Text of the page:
The S65 is a sensational engine and the E9x M3 is an absolutely spectacular all-round package. Problems are few so it won’t be too expensive to look after, there’s a near-limitless selection of mods to choose from and huge horsepower is easily attainable, and while the S65 does make you work for the power, that just makes it all the more satisfying when you really open it up. For the money, the E9x M3 is an absolute steal.

BMW F10 M5

Engine: 4.4-litre twin-turbo S63B44
Max power: 560hp
Max torque: 502lb ft

Why?

After the V10-powered E60 M5 we all wondered where BMW could take the M5 next and the answer to that question was back to a V8, but with a pair of turbos strapped to it, and the result was explosive. The S63 made an eye-watering 560hp with a monster 502lb ft of torque and fed all that through an M DCT seven-speed ‘box; this was the quickest M5 we’d ever seen and, in terms of performance and tuning potential, this V8 monster can’t be beaten.

What to pay

Back when it was new in 2012, the F10 M5 weighed in at a hefty £73,000 and easily broke the £80k-mark with some options on board, so be able to pick one up for less than a third of that eight years on is astonishing, but the market has far from bottomed out. The cheapest M5s we found are £18,000, which we appreciate is still a fair old chunk of money, but it’s £18k for an F10 M5! These have about 80k miles, which is pretty reasonable, but chuck another £2k on top of that and you can bag yourself a 50,000-mile example. Facelift cars are about £22,000, while Competition models are around £25,000.

Our pick

There’s no such thing as a bad F10 M5 and we’d be happy with whatever we bought. The LCI changes were minor and you can retrofit the later, smaller steering wheel so that’s no big deal. At £20k for an M5 you really can’t go wrong and while the Competition pack is tempting, if you’re planning on modding the additions it brings won’t be worth the extra £5000 to you. While the options list was extensive, there are only a few things we’d have on our wish list: extended leather is nice and makes the interior feel that bit more special, the 20s are definitely a must-have as the 19s look way too small, and we’d also try to find a car with the M Sport multi-function seats as they look and feel even better than the standard seats and offer more support and adjustment.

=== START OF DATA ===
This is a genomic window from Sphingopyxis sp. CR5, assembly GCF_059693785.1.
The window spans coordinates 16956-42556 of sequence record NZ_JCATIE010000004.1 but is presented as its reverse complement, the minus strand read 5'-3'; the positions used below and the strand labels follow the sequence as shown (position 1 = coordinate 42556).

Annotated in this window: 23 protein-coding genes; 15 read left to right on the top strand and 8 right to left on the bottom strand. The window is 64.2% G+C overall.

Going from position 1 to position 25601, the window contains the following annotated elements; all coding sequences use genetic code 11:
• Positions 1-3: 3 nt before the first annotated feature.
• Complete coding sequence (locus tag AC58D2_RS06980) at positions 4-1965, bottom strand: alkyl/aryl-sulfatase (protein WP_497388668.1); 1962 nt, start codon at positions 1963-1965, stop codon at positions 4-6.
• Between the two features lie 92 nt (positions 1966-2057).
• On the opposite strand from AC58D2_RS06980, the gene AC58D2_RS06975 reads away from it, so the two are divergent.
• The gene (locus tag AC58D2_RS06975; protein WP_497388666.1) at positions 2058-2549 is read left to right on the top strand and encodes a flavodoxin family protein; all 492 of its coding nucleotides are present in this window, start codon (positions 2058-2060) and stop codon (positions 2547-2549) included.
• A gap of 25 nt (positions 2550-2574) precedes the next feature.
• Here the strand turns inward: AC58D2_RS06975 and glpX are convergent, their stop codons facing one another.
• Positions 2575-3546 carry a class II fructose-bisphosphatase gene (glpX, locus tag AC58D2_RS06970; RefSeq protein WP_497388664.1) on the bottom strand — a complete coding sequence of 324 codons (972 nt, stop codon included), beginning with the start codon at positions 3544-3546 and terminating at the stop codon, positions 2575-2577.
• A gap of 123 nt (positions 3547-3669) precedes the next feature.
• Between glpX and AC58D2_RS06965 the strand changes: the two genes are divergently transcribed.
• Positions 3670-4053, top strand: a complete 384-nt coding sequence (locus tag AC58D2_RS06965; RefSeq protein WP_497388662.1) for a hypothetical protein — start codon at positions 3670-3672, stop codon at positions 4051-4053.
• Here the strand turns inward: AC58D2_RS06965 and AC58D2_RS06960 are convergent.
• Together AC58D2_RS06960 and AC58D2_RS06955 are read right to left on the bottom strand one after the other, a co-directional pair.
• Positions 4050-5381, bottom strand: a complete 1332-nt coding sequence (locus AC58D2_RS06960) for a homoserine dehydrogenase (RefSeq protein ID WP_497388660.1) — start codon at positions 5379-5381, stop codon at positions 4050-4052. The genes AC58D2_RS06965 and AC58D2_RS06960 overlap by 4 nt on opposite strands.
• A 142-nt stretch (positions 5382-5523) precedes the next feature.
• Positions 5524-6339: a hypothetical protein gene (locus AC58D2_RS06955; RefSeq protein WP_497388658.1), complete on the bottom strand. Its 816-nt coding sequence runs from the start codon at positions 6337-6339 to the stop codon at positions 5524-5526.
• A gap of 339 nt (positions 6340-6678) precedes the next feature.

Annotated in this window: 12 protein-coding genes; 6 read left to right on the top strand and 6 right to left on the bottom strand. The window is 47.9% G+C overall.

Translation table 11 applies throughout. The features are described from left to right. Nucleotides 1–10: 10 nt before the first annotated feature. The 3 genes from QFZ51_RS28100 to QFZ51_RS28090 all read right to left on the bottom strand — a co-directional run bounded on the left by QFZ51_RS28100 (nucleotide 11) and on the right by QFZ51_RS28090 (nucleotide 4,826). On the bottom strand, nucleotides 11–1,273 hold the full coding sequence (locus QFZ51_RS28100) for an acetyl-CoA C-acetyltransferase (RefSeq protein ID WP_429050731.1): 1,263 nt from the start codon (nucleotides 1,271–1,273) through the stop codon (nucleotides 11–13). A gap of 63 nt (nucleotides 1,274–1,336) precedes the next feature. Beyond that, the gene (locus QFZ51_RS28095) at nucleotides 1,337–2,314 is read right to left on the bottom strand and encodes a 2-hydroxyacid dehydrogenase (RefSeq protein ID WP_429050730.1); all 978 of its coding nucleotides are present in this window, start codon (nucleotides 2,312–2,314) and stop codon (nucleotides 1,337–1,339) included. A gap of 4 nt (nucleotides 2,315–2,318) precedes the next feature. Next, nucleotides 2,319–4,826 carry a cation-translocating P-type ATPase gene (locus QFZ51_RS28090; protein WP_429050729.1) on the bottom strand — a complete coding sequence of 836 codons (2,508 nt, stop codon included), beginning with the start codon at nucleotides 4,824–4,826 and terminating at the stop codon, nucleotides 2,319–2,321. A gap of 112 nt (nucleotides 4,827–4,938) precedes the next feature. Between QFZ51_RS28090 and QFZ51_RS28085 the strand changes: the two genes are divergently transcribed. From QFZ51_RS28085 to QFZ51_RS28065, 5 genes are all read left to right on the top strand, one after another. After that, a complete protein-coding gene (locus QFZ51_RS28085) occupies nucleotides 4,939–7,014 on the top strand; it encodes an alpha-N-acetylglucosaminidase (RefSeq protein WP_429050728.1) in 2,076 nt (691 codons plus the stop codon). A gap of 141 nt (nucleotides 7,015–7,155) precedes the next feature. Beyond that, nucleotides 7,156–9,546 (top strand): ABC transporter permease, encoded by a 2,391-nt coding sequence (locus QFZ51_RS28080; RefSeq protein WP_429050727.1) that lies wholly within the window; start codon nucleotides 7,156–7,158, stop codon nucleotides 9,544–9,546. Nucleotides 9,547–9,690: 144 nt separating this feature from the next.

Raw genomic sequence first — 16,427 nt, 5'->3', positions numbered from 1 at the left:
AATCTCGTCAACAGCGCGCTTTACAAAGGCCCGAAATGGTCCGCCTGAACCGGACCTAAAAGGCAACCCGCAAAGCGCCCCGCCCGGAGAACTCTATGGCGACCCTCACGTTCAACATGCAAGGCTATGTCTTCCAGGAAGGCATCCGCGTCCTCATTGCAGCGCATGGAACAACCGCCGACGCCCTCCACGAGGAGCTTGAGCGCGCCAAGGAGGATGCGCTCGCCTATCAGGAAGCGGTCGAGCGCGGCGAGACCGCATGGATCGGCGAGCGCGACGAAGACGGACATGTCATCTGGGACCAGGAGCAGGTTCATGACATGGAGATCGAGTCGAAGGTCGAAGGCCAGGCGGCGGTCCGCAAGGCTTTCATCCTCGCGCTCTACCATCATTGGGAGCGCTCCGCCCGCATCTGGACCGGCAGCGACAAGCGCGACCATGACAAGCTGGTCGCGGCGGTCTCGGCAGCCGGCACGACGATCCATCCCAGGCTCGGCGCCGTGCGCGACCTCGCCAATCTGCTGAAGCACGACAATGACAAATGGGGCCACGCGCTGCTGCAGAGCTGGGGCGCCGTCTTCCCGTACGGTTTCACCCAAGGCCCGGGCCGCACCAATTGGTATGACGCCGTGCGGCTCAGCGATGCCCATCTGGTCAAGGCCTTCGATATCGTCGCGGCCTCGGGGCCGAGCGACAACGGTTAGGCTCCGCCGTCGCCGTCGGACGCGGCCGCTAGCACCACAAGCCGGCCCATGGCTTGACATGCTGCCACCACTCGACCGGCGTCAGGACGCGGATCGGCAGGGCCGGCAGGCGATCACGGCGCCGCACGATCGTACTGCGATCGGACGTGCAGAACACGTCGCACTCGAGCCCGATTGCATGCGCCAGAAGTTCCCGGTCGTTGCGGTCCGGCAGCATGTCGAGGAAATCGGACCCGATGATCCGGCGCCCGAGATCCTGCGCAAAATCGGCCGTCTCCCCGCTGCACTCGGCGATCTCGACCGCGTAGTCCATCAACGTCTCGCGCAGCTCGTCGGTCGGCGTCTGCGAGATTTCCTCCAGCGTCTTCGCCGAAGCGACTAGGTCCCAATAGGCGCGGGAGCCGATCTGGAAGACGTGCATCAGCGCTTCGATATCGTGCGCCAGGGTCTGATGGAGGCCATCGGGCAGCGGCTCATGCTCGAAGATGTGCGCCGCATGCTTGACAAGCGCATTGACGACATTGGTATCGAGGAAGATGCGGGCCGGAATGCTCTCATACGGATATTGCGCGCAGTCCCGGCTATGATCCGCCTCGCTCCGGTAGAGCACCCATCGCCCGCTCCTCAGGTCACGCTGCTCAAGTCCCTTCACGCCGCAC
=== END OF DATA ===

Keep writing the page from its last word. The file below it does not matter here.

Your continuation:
The good

The most impressive part of the F10 M5 package is without a doubt the performance because it is truly otherworldly. 560hp is a lot, and a 0-62 time of 4.3 seconds is not but on-paper figures really can’t convey how insanely fast this car is in the real world. Seriously, we can’t tell you how quick this car really is. Beyond the performance, you’ve got the extremely impressive handling, and you won’t believe how light on its feet the M5 feels. It’s a truly exceptional package on every level.

The bad

There’s actually very little to worry about on the F10 M5 and, apart from oil pump failures on early cars and a small number of owners experience engine problems, it’s been holding up extremely well so far, with owners proclaiming it the most reliable M5 yet. Some cars suffer from high oil consumption and there are occasional problems with injectors and airflow meters, but that’s about it, really. There were some air-con failure-based recalls for the F10 platform and some cars suffer from rattles around the B-pillars and door trims, but if that’s all you have to worry about we’d say you’ve ended up with a really good car. The only other downside is the F10 M5’s sheer size – yes, it handles exceptionally well and feels light on its feet, but it never feels small and never shrinks around you and this is a car that is definitely best suited to fast, open roads rather than twisting B roads.

Modding potential

Really huge and the F10 M5 might be the best-supported M5 yet when it comes to mods. Browse any BM tuning site and you will see countless options when it comes to splitters, skirt extensions and diffusers, so you’re covered there. You’re spoilt for choice as far as wheels are concerned and there’s a decent selection of suspension upgrades available too. Of course, it’s really all about performance with the F10 M5 and huge horsepower gains are so easy to get – just a tuning box or a map will get you an increase of around 100hp and if you pair that with a set of catless downpipes you’ll have around 700hp to enjoy. Beyond that you’ll need some uprated turbos – plus the supporting mods to go with them – at which point you’ll be hitting 800hp+ without your S63 even breaking a sweat.

We say

The most powerful car on our list and the most powerful M5, the F10 is a monumental machine and the fact that you can buy one for just £18,000 is incredible. Modding potential is vast, huge horsepower gains are incredibly easy to achieve, it’s proving reliable and it’s an astonishingly accomplished car all-round. If you want to go fast, this is the V8 to throw your money at and you will not be disappointed with an F10 M5 in your life.

From Performance BMW. Words: Elizabeth de Latour. Photos: Marcus Lundell, BMW, Rich Pearce, Patrik Karlsson, Matt Richardson, Matt Woods